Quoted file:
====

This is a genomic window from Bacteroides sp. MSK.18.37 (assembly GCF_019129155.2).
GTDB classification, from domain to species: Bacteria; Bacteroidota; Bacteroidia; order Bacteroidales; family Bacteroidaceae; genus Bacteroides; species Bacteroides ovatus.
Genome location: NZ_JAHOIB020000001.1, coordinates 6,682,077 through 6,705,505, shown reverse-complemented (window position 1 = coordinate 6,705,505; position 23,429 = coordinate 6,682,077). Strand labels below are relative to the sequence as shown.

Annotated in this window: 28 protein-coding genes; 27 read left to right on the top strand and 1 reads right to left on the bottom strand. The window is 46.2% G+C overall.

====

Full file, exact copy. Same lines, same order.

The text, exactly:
This is a genomic window from Bacteroides sp. MSK.18.37 (assembly GCF_019129155.2).
GTDB classification, from domain to species: Bacteria; Bacteroidota; Bacteroidia; order Bacteroidales; family Bacteroidaceae; genus Bacteroides; species Bacteroides ovatus.
Genome location: NZ_JAHOIB020000001.1, coordinates 6,682,077 through 6,705,505, shown reverse-complemented (window position 1 = coordinate 6,705,505; position 23,429 = coordinate 6,682,077). Strand labels below are relative to the sequence as shown.

Annotated in this window: 28 protein-coding genes; 27 read left to right on the top strand and 1 reads right to left on the bottom strand. The window is 46.2% G+C overall.